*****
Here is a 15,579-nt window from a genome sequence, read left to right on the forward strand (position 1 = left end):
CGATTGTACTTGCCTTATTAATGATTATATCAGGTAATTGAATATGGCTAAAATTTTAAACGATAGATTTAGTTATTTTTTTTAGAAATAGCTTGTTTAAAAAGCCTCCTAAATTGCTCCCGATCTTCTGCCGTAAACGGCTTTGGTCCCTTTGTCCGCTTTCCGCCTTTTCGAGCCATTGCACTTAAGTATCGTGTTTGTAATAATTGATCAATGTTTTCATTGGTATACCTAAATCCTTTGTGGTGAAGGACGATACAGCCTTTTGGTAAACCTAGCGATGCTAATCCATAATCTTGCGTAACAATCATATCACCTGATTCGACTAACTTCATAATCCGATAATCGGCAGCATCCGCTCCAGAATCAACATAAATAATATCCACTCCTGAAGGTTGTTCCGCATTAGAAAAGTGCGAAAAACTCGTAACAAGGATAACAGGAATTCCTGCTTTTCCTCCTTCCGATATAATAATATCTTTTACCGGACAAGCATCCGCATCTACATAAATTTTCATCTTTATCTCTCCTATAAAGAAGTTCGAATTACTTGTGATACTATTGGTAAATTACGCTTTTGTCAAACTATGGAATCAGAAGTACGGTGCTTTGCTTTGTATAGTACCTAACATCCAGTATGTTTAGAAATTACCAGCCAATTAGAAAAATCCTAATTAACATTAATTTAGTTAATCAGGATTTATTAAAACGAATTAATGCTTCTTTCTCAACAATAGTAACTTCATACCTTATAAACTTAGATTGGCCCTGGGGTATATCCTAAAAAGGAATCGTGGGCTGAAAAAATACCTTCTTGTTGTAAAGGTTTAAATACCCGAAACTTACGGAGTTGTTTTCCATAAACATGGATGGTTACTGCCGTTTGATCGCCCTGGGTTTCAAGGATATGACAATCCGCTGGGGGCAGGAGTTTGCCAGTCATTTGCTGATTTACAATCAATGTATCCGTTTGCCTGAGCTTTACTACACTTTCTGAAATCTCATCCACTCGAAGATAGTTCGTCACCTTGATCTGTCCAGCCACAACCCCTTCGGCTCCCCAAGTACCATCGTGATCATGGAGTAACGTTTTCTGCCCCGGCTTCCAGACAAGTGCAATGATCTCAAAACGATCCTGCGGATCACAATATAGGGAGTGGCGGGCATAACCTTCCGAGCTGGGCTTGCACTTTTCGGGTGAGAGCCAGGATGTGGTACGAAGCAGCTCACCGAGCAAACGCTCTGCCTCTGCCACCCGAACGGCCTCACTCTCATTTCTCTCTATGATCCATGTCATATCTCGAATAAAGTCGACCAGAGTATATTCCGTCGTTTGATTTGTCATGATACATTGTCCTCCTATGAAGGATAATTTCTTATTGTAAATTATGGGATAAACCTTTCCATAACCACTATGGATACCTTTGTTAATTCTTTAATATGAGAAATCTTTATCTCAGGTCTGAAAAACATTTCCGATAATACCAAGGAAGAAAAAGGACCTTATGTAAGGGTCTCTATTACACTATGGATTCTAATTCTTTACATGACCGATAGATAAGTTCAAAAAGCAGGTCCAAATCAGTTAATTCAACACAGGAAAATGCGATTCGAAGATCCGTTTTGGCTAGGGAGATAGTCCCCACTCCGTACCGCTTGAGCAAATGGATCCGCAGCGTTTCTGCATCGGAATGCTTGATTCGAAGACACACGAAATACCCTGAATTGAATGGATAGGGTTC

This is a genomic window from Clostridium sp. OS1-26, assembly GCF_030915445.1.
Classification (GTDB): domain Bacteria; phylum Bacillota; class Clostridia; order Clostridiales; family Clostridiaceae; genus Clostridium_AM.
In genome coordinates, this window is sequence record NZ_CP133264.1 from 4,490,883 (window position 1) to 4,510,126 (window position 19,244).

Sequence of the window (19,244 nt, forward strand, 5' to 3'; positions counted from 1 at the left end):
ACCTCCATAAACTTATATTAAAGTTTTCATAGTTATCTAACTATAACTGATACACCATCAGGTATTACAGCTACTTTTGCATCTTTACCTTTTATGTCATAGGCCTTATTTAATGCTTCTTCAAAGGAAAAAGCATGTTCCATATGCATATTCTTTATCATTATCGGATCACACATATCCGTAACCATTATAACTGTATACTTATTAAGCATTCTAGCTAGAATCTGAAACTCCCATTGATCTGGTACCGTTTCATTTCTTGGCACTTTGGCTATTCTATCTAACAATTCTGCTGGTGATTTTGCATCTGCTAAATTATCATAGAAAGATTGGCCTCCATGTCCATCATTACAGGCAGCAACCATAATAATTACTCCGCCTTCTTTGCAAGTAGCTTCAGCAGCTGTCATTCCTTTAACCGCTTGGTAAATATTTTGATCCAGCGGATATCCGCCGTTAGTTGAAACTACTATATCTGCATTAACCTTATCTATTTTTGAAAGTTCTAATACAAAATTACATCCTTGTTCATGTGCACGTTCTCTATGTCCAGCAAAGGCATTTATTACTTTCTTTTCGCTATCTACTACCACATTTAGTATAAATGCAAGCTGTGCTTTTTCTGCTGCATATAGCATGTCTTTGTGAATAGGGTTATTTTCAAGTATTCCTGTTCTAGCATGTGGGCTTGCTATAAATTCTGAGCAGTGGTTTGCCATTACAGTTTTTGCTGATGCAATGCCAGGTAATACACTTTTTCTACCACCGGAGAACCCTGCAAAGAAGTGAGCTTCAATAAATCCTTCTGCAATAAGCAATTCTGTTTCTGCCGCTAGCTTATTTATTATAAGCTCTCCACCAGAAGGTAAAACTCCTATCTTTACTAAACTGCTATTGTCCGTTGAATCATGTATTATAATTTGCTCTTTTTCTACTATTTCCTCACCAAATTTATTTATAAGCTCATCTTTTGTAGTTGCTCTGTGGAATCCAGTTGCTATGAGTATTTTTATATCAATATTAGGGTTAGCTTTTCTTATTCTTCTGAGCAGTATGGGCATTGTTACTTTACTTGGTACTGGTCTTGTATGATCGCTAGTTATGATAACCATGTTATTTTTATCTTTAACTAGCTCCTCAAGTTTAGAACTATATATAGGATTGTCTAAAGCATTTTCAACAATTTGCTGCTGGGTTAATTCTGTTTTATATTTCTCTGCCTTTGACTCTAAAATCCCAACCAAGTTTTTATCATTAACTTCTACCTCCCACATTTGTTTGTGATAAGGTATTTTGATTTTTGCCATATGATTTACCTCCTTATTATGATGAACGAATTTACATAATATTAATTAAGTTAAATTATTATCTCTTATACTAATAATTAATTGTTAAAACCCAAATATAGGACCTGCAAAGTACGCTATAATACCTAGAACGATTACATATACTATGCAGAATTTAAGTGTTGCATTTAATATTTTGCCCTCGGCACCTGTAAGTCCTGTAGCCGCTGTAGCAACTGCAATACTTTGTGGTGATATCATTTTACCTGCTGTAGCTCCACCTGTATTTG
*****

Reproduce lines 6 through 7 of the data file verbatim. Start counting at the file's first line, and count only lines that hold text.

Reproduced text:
Sequence of the window (19,244 nt, forward strand, 5' to 3'; positions counted from 1 at the left end):
ACCTCCATAAACTTATATTAAAGTTTTCATAGTTATCTAACTATAACTGATACACCATCAGGTATTACAGCTACTTTTGCATCTTTACCTTTTATGTCATAGGCCTTATTTAATGCTTCTTCAAAGGAAAAAGCATGTTCCATATGCATATTCTTTATCATTATCGGATCACACATATCCGTAACCATTATAACTGTATACTTATTAAGCATTCTAGCTAGAATCTGAAACTCCCATTGATCTGGTACCGTTTCATTTCTTGGCACTTTGGCTATTCTATCTAACAATTCTGCTGGTGATTTTGCATCTGCTAAATTATCATAGAAAGATTGGCCTCCATGTCCATCATTACAGGCAGCAACCATAATAATTACTCCGCCTTCTTTGCAAGTAGCTTCAGCAGCTGTCATTCCTTTAACCGCTTGGTAAATATTTTGATCCAGCGGATATCCGCCGTTAGTTGAAACTACTATATCTGCATTAACCTTATCTATTTTTGAAAGTTCTAATACAAAATTACATCCTTGTTCATGTGCACGTTCTCTATGTCCAGCAAAGGCATTTATTACTTTCTTTTCGCTATCTACTACCACATTTAGTATAAATGCAAGCTGTGCTTTTTCTGCTGCATATAGCATGTCTTTGTGAATAGGGTTATTTTCAAGTATTCCTGTTCTAGCATGTGGGCTTGCTATAAATTCTGAGCAGTGGTTTGCCATTACAGTTTTTGCTGATGCAATGCCAGGTAATACACTTTTTCTACCACCGGAGAACCCTGCAAAGAAGTGAGCTTCAATAAATCCTTCTGCAATAAGCAATTCTGTTTCTGCCGCTAGCTTATTTATTATAAGCTCTCCACCAGAAGGTAAAACTCCTATCTTTACTAAACTGCTATTGTCCGTTGAATCATGTATTATAATTTGCTCTTTTTCTACTATTTCCTCACCAAATTTATTTATAAGCTCATCTTTTGTAGTTGCTCTGTGGAATCCAGTTGCTATGAGTATTTTTATATCAATATTAGGGTTAGCTTTTCTTATTCTTCTGAGCAGTATGGGCATTGTTACTTTACTTGGTACTGGTCTTGTATGATCGCTAGTTATGATAACCATGTTATTTTTATCTTTAACTAGCTCCTCAAGTTTAGAACTATATATAGGATTGTCTAAAGCATTTTCAACAATTTGCTGCTGGGTTAATTCTGTTTTATATTTCTCTGCCTTTGACTCTAAAATCCCAACCAAGTTTTTATCATTAACTTCTACCTCCCACATTTGTTTGTGATAAGGTATTTTGATTTTTGCCATATGATTTACCTCCTTATTATGATGAACGAATTTACATAATATTAATTAAGTTAAATTATTATCTCTTATACTAATAATTAATTGTTAAAACCCAAATATAGGACCTGCAAAGTACGCTATAATACCTAGAACGATTACATATACTATGCAGAATTTAAGTGTTGCATTTAATATTTTGCCCTCGGCACCTGTAAGTCCTGTAGCCGCTGTAGCAACTGCAATACTTTGTGGTGATATCATTTTACCTGCTGTAGCTCCACCTGTATTTG